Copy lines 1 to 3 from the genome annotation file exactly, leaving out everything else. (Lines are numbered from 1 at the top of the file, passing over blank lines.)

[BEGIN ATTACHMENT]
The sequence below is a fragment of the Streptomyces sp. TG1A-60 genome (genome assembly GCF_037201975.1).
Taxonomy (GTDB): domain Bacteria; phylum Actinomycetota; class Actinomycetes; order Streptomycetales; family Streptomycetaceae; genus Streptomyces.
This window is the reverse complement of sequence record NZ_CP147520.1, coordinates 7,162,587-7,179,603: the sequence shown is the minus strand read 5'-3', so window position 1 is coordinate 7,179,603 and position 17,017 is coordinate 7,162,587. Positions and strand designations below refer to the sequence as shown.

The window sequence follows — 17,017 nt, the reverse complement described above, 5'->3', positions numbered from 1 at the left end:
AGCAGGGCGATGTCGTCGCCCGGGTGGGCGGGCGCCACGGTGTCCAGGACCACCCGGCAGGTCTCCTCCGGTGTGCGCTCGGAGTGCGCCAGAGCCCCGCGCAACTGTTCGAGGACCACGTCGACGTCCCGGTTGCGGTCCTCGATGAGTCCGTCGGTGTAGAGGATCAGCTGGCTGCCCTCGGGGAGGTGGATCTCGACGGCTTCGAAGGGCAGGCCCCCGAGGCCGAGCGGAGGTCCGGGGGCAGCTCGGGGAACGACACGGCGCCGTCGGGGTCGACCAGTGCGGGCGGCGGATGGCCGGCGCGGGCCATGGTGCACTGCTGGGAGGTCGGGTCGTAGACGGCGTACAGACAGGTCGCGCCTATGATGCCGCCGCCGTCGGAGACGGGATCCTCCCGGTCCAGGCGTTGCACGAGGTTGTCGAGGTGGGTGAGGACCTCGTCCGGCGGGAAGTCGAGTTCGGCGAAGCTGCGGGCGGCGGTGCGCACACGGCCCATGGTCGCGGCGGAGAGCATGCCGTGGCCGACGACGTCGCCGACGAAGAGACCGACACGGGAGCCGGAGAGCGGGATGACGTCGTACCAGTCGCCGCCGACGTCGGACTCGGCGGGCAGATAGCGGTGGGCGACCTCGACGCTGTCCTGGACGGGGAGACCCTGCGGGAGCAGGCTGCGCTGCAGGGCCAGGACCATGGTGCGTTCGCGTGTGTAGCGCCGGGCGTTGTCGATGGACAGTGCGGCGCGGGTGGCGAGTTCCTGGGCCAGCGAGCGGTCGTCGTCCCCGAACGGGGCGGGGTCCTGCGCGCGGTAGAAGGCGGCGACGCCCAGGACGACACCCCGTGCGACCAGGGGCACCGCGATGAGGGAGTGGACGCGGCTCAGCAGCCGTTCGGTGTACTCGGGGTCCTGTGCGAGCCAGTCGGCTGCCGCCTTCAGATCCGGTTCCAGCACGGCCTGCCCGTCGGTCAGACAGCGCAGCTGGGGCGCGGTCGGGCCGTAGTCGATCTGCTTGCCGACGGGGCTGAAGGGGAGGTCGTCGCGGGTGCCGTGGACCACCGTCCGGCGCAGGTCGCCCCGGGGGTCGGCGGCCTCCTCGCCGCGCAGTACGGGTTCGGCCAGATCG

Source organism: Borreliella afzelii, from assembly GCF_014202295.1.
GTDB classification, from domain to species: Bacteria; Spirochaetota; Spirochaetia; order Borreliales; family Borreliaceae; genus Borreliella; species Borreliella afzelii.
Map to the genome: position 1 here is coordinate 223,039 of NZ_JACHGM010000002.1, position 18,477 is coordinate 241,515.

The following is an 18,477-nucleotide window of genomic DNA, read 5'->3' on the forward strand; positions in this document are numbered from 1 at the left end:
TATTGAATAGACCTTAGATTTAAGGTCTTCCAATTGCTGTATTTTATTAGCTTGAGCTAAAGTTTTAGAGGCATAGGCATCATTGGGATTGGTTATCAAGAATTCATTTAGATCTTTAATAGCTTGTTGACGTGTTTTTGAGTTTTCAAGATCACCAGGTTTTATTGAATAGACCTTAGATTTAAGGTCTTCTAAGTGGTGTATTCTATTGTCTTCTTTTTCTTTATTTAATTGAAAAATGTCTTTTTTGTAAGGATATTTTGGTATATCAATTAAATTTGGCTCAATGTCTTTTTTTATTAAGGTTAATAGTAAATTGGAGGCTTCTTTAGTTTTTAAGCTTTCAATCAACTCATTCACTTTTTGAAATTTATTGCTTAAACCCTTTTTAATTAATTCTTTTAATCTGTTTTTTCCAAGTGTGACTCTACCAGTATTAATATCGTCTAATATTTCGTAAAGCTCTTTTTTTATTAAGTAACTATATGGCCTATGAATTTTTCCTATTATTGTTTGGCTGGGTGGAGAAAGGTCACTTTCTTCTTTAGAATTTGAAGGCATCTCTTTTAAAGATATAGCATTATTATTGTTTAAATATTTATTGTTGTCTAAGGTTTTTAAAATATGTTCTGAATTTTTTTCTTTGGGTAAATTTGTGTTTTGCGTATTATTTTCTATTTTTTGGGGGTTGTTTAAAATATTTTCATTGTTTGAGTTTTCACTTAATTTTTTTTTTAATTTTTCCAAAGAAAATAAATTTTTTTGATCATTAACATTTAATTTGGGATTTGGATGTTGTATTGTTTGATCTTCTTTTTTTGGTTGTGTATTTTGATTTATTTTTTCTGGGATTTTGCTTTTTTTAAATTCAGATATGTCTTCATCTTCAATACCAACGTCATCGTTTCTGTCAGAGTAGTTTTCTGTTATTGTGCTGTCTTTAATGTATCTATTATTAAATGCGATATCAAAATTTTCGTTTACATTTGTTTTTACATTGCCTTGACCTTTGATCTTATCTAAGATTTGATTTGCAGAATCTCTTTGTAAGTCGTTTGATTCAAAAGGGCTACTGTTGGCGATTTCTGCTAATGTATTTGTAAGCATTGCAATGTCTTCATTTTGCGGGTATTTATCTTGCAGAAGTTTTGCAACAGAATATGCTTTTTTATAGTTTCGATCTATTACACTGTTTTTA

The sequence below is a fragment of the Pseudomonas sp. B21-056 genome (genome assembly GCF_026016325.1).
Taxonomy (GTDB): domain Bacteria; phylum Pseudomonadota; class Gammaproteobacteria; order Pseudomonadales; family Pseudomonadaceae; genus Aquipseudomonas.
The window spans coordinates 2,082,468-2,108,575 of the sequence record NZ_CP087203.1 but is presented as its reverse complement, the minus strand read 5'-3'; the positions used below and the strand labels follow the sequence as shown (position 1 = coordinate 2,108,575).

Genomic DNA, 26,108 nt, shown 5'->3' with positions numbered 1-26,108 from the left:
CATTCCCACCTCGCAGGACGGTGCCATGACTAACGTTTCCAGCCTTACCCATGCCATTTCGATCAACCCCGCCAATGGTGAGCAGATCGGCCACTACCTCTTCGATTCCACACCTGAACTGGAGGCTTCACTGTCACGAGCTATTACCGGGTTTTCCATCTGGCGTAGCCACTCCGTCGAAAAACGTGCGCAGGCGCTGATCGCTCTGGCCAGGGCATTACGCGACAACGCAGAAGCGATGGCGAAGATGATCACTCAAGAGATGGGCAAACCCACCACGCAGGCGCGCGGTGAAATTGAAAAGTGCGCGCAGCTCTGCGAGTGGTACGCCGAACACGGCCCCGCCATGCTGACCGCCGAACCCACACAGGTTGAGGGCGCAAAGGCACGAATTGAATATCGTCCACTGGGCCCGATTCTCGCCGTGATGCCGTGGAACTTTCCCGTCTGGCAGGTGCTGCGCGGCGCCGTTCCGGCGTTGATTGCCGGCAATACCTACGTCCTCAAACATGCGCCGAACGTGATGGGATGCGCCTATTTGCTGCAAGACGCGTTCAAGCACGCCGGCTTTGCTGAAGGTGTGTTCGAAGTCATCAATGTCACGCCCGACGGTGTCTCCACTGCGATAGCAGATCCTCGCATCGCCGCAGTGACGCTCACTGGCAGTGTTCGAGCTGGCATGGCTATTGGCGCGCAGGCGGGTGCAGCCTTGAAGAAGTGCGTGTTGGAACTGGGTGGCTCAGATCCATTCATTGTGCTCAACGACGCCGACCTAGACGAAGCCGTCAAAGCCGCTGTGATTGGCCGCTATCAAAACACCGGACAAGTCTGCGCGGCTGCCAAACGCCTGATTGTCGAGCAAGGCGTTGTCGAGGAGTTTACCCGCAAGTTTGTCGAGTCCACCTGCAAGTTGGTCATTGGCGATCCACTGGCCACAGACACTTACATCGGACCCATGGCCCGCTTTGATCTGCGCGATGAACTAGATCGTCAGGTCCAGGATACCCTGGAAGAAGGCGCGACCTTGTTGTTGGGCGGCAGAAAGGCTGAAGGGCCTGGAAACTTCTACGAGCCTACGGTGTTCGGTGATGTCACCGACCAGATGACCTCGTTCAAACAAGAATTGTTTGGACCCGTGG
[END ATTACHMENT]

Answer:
The sequence below is a fragment of the Streptomyces sp. TG1A-60 genome (genome assembly GCF_037201975.1).
Taxonomy (GTDB): domain Bacteria; phylum Actinomycetota; class Actinomycetes; order Streptomycetales; family Streptomycetaceae; genus Streptomyces.
This window is the reverse complement of sequence record NZ_CP147520.1, coordinates 7,162,587-7,179,603: the sequence shown is the minus strand read 5'-3', so window position 1 is coordinate 7,179,603 and position 17,017 is coordinate 7,162,587. Positions and strand designations below refer to the sequence as shown.